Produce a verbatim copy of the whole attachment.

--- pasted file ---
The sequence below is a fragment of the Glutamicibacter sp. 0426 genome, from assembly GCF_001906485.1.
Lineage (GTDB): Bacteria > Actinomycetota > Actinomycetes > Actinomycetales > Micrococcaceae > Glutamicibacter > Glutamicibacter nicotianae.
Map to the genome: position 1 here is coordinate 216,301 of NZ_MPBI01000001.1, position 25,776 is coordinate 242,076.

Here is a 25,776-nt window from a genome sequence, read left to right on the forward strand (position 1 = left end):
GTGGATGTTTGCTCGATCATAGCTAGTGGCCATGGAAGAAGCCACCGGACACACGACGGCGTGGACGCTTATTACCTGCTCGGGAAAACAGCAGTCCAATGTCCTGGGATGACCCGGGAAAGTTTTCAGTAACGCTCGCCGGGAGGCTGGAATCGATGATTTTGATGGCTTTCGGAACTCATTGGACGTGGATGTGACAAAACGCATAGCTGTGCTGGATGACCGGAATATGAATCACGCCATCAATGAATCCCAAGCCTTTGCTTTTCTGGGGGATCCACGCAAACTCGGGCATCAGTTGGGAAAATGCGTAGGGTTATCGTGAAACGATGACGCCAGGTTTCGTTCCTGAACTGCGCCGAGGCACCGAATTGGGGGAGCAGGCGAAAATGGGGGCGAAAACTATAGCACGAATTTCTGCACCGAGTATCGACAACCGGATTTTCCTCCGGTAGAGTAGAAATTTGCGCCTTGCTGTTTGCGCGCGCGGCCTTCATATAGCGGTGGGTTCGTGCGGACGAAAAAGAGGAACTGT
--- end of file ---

The sequence below is a fragment of the Glutamicibacter sp. 0426 genome, from assembly GCF_001906485.1.
Lineage (GTDB): Bacteria > Actinomycetota > Actinomycetes > Actinomycetales > Micrococcaceae > Glutamicibacter > Glutamicibacter nicotianae.
Map to the genome: position 1 here is coordinate 216,301 of NZ_MPBI01000001.1, position 25,776 is coordinate 242,076.

Here is a 25,776-nt window from a genome sequence, read left to right on the forward strand (position 1 = left end):
GTGGATGTTTGCTCGATCATAGCTAGTGGCCATGGAAGAAGCCACCGGACACACGACGGCGTGGACGCTTATTACCTGCTCGGGAAAACAGCAGTCCAATGTCCTGGGATGACCCGGGAAAGTTTTCAGTAACGCTCGCCGGGAGGCTGGAATCGATGATTTTGATGGCTTTCGGAACTCATTGGACGTGGATGTGACAAAACGCATAGCTGTGCTGGATGACCGGAATATGAATCACGCCATCAATGAATCCCAAGCCTTTGCTTTTCTGGGGGATCCACGCAAACTCGGGCATCAGTTGGGAAAATGCGTAGGGTTATCGTGAAACGATGACGCCAGGTTTCGTTCCTGAACTGCGCCGAGGCACCGAATTGGGGGAGCAGGCGAAAATGGGGGCGAAAACTATAGCACGAATTTCTGCACCGAGTATCGACAACCGGATTTTCCTCCGGTAGAGTAGAAATTTGCGCCTTGCTGTTTGCGCGCGCGGCCTTCATATAGCGGTGGGTTCGTGCGGACGAAAAAGAGGAACTGT